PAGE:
McClain adds that he views his work as both an intellectual challenge as well as "tremendous fun."

"What biologists want to do is understand a cell in terms of all of its workings," he says, "just as when you take your car to a mechanic they have to know how it’s made. I want to know how a molecule is made, and how its parts come together."

William McClain | EurekAlert!
Further information:
http://www.wisc.edu

More articles from Life Sciences:

nachricht Bioenergy cropland expansion could be as bad for biodiversity as climate change
11.12.2018 | Senckenberg Forschungsinstitut und Naturmuseen

nachricht How glial cells develop in the brain from neural precursor cells
11.12.2018 | Universitätsmedizin der Johannes Gutenberg-Universität Mainz

All articles from Life Sciences >>>

The most recent press releases about innovation >>>

Die letzten 5 Focus-News des innovations-reports im Überblick:

Im Focus: Topological material switched off and on for the first time

Key advance for future topological transistors

Over the last decade, there has been much excitement about the discovery, recognised by the Nobel Prize in Physics only two years ago, that there are two types...

Im Focus: Researchers develop method to transfer entire 2D circuits to any smooth surface

What if a sensor sensing a thing could be part of the thing itself? Rice University engineers believe they have a two-dimensional solution to do just that.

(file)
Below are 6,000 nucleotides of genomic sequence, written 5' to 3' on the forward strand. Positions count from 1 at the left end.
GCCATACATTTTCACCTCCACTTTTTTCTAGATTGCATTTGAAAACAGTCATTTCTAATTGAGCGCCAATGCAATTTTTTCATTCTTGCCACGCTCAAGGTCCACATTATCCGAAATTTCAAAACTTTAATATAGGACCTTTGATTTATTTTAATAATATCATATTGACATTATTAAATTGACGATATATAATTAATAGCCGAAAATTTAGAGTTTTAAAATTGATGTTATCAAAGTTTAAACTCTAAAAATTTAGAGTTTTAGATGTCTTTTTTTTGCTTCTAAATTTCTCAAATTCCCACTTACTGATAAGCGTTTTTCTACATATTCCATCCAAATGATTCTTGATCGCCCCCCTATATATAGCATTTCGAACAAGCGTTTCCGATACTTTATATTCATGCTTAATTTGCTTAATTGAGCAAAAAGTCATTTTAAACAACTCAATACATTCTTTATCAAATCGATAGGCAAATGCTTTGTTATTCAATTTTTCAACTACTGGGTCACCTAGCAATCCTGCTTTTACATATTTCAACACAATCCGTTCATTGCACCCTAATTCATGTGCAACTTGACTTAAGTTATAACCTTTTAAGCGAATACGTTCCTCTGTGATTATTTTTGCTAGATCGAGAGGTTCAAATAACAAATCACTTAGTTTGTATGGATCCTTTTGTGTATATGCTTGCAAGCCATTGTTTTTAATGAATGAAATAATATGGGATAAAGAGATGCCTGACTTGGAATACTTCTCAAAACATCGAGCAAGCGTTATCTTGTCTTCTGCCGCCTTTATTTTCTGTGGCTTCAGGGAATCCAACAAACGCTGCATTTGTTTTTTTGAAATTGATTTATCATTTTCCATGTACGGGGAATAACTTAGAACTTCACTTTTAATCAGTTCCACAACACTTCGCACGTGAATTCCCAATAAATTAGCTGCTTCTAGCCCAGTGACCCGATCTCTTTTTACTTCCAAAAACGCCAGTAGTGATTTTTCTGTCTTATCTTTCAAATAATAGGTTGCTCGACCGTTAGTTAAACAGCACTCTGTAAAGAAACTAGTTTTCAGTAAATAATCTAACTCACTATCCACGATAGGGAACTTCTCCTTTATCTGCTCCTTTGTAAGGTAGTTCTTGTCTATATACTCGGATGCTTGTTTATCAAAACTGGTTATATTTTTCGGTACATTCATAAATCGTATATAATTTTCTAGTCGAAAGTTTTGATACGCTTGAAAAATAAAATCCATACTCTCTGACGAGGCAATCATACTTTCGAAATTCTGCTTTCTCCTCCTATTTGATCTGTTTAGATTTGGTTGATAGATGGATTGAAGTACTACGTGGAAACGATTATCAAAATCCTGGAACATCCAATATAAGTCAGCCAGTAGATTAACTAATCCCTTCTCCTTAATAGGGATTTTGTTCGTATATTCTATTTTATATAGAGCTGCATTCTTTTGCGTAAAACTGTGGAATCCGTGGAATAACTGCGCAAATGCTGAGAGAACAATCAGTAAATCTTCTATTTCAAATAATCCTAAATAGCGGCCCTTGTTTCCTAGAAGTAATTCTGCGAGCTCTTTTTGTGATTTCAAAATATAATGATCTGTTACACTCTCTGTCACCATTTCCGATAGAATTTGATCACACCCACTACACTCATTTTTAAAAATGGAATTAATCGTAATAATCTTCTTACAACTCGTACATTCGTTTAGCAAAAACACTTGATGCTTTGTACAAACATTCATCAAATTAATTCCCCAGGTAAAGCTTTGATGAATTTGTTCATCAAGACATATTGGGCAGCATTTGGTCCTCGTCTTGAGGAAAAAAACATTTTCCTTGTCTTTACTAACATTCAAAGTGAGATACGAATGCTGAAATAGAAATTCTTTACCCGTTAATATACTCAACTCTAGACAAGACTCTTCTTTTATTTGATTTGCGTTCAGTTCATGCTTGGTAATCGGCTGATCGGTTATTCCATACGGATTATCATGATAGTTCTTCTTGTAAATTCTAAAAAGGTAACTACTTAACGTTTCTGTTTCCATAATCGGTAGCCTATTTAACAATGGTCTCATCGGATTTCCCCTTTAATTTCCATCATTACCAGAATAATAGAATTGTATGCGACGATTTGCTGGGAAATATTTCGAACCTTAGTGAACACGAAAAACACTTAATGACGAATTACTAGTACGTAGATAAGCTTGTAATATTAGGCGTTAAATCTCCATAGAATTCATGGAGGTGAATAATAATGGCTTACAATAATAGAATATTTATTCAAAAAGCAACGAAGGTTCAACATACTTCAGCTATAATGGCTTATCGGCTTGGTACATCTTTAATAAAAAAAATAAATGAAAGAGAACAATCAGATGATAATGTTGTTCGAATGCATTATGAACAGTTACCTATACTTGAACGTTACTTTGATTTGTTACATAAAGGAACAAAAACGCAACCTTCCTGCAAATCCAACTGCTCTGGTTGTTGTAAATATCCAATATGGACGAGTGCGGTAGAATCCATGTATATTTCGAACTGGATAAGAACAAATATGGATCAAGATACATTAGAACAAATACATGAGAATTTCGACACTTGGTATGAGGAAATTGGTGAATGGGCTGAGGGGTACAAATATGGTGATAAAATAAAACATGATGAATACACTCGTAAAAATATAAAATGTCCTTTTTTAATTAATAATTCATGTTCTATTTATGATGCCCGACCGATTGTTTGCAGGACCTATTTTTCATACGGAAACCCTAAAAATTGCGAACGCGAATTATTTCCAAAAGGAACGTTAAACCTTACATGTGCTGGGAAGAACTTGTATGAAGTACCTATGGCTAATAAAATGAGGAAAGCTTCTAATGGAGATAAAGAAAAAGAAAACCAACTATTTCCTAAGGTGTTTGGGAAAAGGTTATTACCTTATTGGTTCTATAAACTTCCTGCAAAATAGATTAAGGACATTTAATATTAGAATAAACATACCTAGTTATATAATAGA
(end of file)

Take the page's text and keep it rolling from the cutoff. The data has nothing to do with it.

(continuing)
Rice engineers led by materials scientists Pulickel Ajayan and Jun Lou have developed a method to make atom-flat sensors that seamlessly integrate with devices...

Im Focus: Three components on one chip

Scientists at the University of Stuttgart and the Karlsruhe Institute of Technology (KIT) succeed in important further development on the way to quantum Computers.

Quantum computers one day should be able to solve certain computing problems much faster than a classical computer. One of the most promising approaches is...

Im Focus: Substitute for rare earth metal oxides

New Project SNAPSTER: Novel luminescent materials by encapsulating phosphorescent metal clusters with organic liquid crystals

Nowadays energy conversion in lighting and optoelectronic devices requires the use of rare earth oxides.

Im Focus: A bit of a stretch... material that thickens as it's pulled

Scientists have discovered the first synthetic material that becomes thicker - at the molecular level - as it is stretched.

Researchers led by Dr Devesh Mistry from the University of Leeds discovered a new non-porous material that has unique and inherent "auxetic" stretching...

All Focus news of the innovation-report >>>

Anzeige

Anzeige

VideoLinks
Industry & Economy
Event News

New Plastics Economy Investor Forum - Meeting Point for Innovations

10.12.2018 | Event News

EGU 2019 meeting: Media registration now open

06.12.2018 | Event News

Expert Panel on the Future of HPC in Engineering

03.12.2018 | Event News

 
Latest News

Electronic evidence of non-Fermi liquid behaviors in an iron-based superconductor

11.12.2018 | Physics and Astronomy

Topological material switched off and on for the first time

11.12.2018 | Materials Sciences

NIST's antenna evaluation method could help boost 5G network capacity and cut costs

11.12.2018 | Information Technology

VideoLinks
Science & Research
Overview of more VideoLinks >>>